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Discuss Cooker in the Electrical Forum area at ElectriciansForums.net

P

Peter Woodford

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This has more than likely been asked before. A mate of mine has asked for a new electric cooker to
Be installed when looking at it it has a 2.5mm flex attached to it. Is this right cannot find any details on what it pulls on the cooker itself.

Cheers
 
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B

boatnik1

  • Thread Starter Thread Starter
  • #2
Plenty of table top type cookers that run of a 13A socket, and even ovens with 1 or 1.5 or 2 Kw. elements or combinations of these which will happily run on 2.5. You really need to know what load your dealing with.
Suggest you check the manufacturers website or even a retailers site and check out the model number for details.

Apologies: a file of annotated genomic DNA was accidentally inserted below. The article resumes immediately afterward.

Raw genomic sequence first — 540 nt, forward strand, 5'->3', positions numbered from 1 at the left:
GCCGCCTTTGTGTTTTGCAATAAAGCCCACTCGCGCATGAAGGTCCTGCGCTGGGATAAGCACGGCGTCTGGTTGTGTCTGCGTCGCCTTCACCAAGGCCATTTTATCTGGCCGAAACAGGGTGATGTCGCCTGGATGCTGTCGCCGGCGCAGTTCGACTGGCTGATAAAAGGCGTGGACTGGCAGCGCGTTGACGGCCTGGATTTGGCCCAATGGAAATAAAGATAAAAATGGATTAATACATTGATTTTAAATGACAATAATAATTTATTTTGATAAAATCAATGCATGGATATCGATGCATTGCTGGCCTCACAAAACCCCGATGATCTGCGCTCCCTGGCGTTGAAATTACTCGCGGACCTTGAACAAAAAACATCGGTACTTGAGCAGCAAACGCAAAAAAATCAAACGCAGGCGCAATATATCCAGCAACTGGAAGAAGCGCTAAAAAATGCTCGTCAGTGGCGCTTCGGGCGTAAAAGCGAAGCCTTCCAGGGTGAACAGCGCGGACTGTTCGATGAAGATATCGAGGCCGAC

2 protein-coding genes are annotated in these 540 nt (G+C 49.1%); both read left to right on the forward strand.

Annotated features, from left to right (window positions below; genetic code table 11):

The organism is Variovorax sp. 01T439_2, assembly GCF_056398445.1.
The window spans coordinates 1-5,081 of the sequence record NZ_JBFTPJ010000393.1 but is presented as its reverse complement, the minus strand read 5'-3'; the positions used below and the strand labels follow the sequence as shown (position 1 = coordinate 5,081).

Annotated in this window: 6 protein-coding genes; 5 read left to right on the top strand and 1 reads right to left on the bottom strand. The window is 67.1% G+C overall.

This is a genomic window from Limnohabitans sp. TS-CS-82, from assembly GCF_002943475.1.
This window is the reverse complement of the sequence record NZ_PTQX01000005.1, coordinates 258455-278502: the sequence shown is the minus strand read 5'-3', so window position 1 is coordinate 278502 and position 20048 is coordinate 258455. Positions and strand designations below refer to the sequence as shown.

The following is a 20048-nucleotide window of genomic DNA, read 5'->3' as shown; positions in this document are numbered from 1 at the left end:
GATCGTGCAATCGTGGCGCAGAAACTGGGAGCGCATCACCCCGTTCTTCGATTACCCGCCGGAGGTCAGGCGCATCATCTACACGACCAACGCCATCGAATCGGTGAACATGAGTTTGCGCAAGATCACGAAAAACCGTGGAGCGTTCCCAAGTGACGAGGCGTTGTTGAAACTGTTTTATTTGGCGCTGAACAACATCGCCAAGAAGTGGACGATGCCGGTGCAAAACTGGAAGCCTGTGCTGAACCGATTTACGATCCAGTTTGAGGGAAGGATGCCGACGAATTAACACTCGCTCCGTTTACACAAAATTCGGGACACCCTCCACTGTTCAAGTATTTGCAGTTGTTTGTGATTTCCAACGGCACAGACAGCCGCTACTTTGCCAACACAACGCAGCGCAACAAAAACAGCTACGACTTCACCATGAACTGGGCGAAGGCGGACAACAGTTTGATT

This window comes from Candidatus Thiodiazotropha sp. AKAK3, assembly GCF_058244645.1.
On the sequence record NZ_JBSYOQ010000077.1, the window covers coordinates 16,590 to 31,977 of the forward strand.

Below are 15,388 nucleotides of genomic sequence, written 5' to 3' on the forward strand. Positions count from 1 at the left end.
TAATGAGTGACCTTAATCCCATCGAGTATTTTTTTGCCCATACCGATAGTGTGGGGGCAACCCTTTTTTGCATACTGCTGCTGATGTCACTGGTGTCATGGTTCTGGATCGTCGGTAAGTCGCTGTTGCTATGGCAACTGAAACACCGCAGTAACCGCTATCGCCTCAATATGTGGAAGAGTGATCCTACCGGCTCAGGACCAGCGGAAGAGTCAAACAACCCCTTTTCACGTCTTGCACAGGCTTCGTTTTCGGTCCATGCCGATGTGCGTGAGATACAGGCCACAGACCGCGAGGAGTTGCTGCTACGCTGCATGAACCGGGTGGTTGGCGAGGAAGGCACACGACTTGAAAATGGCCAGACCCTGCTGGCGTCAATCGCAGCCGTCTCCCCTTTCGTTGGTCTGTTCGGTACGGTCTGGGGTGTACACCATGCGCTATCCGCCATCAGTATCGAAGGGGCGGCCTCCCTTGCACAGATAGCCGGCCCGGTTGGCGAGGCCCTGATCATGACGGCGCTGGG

If it's under 3Kw. then 2.5 flex should be OK.
 

old dog

-
Arms
are we talking about an oven rather than a free standing cooker
oven normally 2 to 3kw but could be higher fan assisted ect the rating plate
if not on the back will be on the casing inside the door
 
P

Peter Woodford

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  • #5
are we talking about an oven rather than a free standing cooker
oven normally 2 to 3kw but could be higher fan assisted ect the rating plate
if not on the back will be on the casing inside the door
It's a oven just confused me a bit when it has a 2.5 flex already fitted to it

Cheers
 
S

Spudnik

  • Thread Starter Thread Starter
  • #6
MOST single ovens can run from a 13A plug, however, any cooking appliance over 2kW should have its own dedicated circuit to prevent long periods of heavy load on the RFC.
 
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boatnik1

  • Thread Starter Thread Starter
  • #7
MOST single ovens can run from a 13A plug, however, any cooking appliance over 2kW should have its own dedicated circuit to prevent long periods of heavy load on the RFC.
No disputing that, but OP had only asked if the fitted 2.5 flex was OK. We are are still trying to establish what the Kw. of the offending oven is. Up to this point the OP hasn't said what circuit it would be connected to. I had assumed it would be to an existing cooker circuit.
 
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